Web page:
Uplift in market activity in 2020 despite pandemic, but average UK sale prices take hit
BUYER appetite for ‘local’ hospitality businesses is set to remain strong in the wake of the COVID-19 pandemic, property advisor Christie & Co has said.
Launching its UK-wide Business Outlook 2021: Review. Realign. Recover report, the property agent reported increasing interest in community-based operations during 2020, which it said was largely driven by the increasing number of people working from home. And the demand for pub and restaurant businesses in regional towns and rural and coastal locations is expected to continue.
Christie & Co said it has seen an uptick in market activity in the pubs sector since April 2020, driven largely by smaller, single asset transactions; and it said investor appetite in the pubs sector “remains healthy and many buyers appear undeterred from the unprecedented events of 2020”.
A similar uplift in activity was reported by the agent in the restaurants sector, despite the uncertainty brought by the pandemic, with 60% of the firm’s restaurant transactions said to have completed between April and December 2020.
However, Christie & Co’s price index for 2020 revealed a decrease in average prices. Pubs saw a 6.4% drop in average sale price last year, which the firm said followed a period of annual increases and “some of the busiest years of activity in a decade”.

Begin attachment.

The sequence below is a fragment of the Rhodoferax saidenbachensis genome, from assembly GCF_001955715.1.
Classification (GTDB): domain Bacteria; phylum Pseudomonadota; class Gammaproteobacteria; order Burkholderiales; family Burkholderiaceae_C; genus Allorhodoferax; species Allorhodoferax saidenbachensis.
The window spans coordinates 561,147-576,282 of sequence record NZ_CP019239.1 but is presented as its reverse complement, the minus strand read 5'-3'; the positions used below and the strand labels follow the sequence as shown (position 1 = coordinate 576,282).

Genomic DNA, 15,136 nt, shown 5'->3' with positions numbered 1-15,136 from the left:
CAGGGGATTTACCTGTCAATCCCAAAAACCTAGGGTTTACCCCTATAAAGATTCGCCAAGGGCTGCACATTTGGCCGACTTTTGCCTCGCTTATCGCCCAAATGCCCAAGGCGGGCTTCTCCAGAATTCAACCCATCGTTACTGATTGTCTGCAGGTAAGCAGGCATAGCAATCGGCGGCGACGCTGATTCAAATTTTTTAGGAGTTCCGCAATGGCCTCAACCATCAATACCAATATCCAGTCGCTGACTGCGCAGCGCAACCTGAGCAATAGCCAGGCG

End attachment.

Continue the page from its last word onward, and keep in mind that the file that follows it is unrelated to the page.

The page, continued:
Restaurant prices also took a hit, with Christie & Co’s restaurant price index for 2020 reporting a 17.5% decrease in average prices, which it said follows a period of decline since 2017. “These challenging trading conditions were exacerbated in 2020 as a result of COVID-19,” it said in the report. “Despite this, the results suggest the sector can look forward to an increase in transactional activity in 2021, with 39.9% of respondents [to its survey of operators] reporting that they are planning on selling, along with 38.5% who note they are interested in expanding their portfolio.”
On the year ahead, Christie & Co said it expects hospitality businesses in rural and coastal destinations “will continue to perform well and attract the most investor interest”; it also predicts large pub companies will “continue to divest under-performing assets, both in the tenanted and managed house segments, presenting a good opportunity for equity-backed buyers (both new entrants and existing operators) to acquire freehold property portfolios of scale”.
Stephen Owens, managing director of pubs and restaurants at Christie & Co, said: “2020 was undoubtedly one of the most difficult years that the sector has faced in recent times. However, there is now light at the end of the tunnel with the vaccine roll outs, and for those which come out the other side we expect a strong rebound with customers keen to return to their local pubs and bars. With strong buyer sentiment and appetite, we predict a busy year ahead.”